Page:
I’m smoking again. No apologies, no excuses, simply a statement of fact. Sometimes when things seem to give themselves over to chaos, the familiar is more comforting than any words of “it’ll be OK” ever could be. I’m an overgrown child and this is my pacifier of choice.
In the last three weeks, everything I know has seemingly gone down-side-up, leaving me more than a bit dazed and confused. I keep catching myself curled protectively in a blanket in my spot on the couch, gazing out the window. I occasionally catch snippets of terror at the outside world momentarily nestling in my gut.
Anxiety is a vicious, sneaky little beastie that crawls up your spine and begins whispering in your ear before you’re even aware it has entered the house.
On my best of days, I’ve never been good at multi-tasking, physically or mentally. When you begin factoring in meds that by themselves cause mild confusion on top an already “brain fogged” existence, you mix up a recipe for mental disaster. A veritable welcome mat for anxiety.
I try to live every day with laughter. A positive mind-set. A belief that I am not defined by my physical glitches. Now and then I stumble on this path. Because I am human and that’s what we humans do sometimes, despite doing our best.
I’m posting later than usual today because this morning I did something I am TERRIBLE at, I asked for help, even if I did do it in a completely scared-human way.
I called the Doc and got an appointment to see the Nurse Practitioner for a nice little urinary tract infection I woke up to yesterday. I had convinced myself I could wait for Wednesday’s Rheumy appointment to address this little annoyance, but there was another reason I NEEDED to get in this morning, I was simply too afraid to tell the Nurse over the phone.
After I was in the office and the annoyance had been settled, the question, “Is there anything else I can help you with?” was thrown out there.
I began to shake from head to toe and then the stream of mix-and-match words flowed, the hands that fly and flutter aimlessly like hyperactive birds appeared and I finally managed two words that made sense. “AFRAID! anxiety.”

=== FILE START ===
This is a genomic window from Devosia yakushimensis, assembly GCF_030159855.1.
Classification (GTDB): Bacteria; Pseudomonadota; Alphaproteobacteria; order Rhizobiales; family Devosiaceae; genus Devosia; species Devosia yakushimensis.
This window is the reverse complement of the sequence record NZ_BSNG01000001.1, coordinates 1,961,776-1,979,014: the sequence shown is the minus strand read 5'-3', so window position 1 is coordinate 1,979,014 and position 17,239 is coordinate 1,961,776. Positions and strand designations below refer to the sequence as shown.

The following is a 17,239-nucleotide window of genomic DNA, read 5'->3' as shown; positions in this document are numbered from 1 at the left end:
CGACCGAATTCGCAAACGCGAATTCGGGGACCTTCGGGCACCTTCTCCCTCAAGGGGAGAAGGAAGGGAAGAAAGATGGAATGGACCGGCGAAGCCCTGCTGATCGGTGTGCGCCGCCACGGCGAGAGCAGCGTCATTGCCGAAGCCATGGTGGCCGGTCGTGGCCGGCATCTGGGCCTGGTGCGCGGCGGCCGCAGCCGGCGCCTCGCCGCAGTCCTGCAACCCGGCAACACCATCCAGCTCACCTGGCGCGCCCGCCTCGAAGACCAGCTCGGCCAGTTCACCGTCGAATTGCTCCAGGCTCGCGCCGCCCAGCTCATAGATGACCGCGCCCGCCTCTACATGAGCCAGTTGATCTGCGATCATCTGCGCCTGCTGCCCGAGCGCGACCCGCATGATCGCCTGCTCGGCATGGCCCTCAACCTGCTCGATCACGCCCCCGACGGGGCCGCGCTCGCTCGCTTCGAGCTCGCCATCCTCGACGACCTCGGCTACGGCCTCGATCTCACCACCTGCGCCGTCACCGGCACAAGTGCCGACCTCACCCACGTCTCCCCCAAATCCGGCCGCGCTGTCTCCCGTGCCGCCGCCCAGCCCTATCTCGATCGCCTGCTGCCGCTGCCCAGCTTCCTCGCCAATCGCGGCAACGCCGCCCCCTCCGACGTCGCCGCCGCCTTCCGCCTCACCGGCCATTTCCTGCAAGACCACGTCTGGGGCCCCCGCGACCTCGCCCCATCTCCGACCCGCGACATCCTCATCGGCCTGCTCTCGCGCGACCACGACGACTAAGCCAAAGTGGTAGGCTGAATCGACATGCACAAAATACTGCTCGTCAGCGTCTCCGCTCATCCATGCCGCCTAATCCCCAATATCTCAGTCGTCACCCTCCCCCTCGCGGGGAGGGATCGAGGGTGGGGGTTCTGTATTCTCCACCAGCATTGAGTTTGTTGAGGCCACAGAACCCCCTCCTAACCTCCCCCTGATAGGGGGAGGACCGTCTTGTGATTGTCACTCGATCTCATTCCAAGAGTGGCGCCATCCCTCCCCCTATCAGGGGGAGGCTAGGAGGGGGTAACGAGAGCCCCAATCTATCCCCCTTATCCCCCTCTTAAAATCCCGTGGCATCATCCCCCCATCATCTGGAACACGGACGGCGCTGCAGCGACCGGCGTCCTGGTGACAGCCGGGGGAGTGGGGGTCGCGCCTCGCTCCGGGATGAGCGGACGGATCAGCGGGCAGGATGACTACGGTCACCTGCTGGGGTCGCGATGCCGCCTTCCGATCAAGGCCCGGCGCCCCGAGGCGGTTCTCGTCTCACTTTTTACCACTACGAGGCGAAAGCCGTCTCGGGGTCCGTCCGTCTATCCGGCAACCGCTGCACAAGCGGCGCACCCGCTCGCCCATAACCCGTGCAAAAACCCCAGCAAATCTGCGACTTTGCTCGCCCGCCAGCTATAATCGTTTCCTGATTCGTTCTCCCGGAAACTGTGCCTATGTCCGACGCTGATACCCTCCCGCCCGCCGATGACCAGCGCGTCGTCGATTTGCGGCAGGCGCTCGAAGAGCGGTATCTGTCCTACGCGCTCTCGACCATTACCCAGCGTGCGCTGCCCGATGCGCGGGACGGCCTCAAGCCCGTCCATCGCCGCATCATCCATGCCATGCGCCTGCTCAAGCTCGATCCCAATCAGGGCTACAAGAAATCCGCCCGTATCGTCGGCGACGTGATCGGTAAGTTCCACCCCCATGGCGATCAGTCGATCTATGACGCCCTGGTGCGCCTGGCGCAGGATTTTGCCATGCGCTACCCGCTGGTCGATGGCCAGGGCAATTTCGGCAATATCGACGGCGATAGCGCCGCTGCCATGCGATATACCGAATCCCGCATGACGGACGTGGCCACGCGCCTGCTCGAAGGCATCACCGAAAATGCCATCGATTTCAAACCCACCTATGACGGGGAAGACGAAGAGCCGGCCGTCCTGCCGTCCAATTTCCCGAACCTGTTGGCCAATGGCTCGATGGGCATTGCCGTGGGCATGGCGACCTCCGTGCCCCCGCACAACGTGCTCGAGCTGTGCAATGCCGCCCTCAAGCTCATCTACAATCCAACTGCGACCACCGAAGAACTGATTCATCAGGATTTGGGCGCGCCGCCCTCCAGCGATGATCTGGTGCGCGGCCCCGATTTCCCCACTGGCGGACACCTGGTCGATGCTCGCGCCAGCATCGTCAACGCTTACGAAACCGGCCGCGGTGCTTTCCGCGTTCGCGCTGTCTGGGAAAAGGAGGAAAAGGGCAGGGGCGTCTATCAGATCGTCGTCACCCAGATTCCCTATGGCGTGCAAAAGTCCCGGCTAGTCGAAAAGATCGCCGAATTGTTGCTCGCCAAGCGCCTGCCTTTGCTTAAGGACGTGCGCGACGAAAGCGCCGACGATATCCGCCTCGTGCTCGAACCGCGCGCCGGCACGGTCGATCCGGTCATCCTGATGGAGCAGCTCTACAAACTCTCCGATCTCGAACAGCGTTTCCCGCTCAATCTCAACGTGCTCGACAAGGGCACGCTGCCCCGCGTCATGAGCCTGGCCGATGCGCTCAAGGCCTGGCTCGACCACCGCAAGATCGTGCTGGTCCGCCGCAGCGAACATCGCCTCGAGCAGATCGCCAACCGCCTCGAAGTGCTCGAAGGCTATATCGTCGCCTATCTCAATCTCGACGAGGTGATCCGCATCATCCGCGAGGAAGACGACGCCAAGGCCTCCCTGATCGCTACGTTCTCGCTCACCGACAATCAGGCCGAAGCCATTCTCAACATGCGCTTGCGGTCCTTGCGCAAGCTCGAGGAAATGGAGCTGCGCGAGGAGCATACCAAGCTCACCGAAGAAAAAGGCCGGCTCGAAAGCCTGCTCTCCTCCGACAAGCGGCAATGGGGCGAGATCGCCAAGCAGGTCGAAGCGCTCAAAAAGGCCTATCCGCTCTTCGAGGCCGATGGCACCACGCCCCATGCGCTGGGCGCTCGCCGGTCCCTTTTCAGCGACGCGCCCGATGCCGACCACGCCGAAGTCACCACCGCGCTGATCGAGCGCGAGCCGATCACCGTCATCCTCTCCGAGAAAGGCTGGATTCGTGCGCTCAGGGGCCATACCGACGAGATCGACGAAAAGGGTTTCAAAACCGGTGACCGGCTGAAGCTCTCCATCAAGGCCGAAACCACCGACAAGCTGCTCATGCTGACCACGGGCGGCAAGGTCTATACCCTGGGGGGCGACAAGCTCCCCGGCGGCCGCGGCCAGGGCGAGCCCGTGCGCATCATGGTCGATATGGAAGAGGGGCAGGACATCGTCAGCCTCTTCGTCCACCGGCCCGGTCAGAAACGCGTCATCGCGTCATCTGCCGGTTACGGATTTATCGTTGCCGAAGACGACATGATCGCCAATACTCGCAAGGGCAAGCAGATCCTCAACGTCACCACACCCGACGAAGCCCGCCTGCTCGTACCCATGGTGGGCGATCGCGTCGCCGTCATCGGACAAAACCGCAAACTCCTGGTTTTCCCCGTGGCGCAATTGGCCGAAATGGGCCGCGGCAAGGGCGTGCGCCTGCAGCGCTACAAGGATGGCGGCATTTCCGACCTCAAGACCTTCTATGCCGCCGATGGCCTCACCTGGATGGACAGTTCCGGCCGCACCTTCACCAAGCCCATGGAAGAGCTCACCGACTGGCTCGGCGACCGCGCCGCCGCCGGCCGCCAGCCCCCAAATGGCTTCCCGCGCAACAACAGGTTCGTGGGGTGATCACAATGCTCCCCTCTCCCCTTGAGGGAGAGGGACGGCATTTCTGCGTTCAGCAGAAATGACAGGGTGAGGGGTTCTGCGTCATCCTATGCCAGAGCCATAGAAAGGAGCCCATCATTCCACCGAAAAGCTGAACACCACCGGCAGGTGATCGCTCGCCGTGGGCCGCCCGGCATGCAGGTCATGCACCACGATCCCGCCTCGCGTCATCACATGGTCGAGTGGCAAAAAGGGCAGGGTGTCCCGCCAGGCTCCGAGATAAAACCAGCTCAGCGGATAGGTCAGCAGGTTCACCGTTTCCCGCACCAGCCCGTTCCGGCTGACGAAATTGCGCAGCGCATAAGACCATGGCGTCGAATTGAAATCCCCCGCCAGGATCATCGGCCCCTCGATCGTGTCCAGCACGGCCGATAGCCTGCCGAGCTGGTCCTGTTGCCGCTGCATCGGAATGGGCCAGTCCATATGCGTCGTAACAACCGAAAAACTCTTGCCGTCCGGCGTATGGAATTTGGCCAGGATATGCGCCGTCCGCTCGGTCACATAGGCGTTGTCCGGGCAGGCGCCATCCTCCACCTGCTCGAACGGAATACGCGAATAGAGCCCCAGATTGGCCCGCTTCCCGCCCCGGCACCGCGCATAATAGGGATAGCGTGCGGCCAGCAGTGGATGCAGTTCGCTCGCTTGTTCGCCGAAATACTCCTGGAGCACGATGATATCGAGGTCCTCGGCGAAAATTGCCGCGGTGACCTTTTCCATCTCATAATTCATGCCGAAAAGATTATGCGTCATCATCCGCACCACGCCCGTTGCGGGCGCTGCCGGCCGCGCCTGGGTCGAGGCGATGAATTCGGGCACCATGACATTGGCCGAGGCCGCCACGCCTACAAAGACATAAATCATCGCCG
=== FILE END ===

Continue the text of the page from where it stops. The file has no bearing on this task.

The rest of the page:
There were no judgmental looks. There was no derisive pointing and laughing. There wasn’t even any eye rolling or annoyed sighs. Only a light of understanding and a gentle smile.
Yes, there was a series of questions to determine what “state” I was in. There were more questions to help her make sense of the answers I’d given with the first series of questions. And yes, there was discussion about our local Mental Health Clinic and me paying a visit for an evaluation.
“I’m fine with the other stuff, it’s just everything at once…OVERWHELMED!” It made perfect sense to me.
“You said ‘this’,” as she motions at nothing in particular, “the physical combined with financial stress and your mental stress is causing the anxiety? Sweet heart, none of ‘this’ is ever going to go away. You will now be dealing with ‘this’ for the rest of your life.”
W-O-W! As silly as it sounds, it really was an amazing revelation! Flares may come and go, but auto immunes and bipolar are both for life.
So I’ll make the appointment to be re-evaluated and find out if I’ve reached a point in my journey where multi tasking my physical health and mental glitches have become too much to do without help.
Until then, I was given a script for an anxiety medication to help “calm” and “quiet” my mind allowing me to “relax” a little. And my teeny-tiny pills have officially been dubbed Mom’s Chill Pill.
I constantly say, “It’s OK to ask for help if you need it!” As difficult as it was for me, for once I followed my own advice. Because I’m human. And that’s what we humans do sometimes when doing our best isn’t quite enough. We reach out to other humans and ask.
And that, my friends, is a good thing!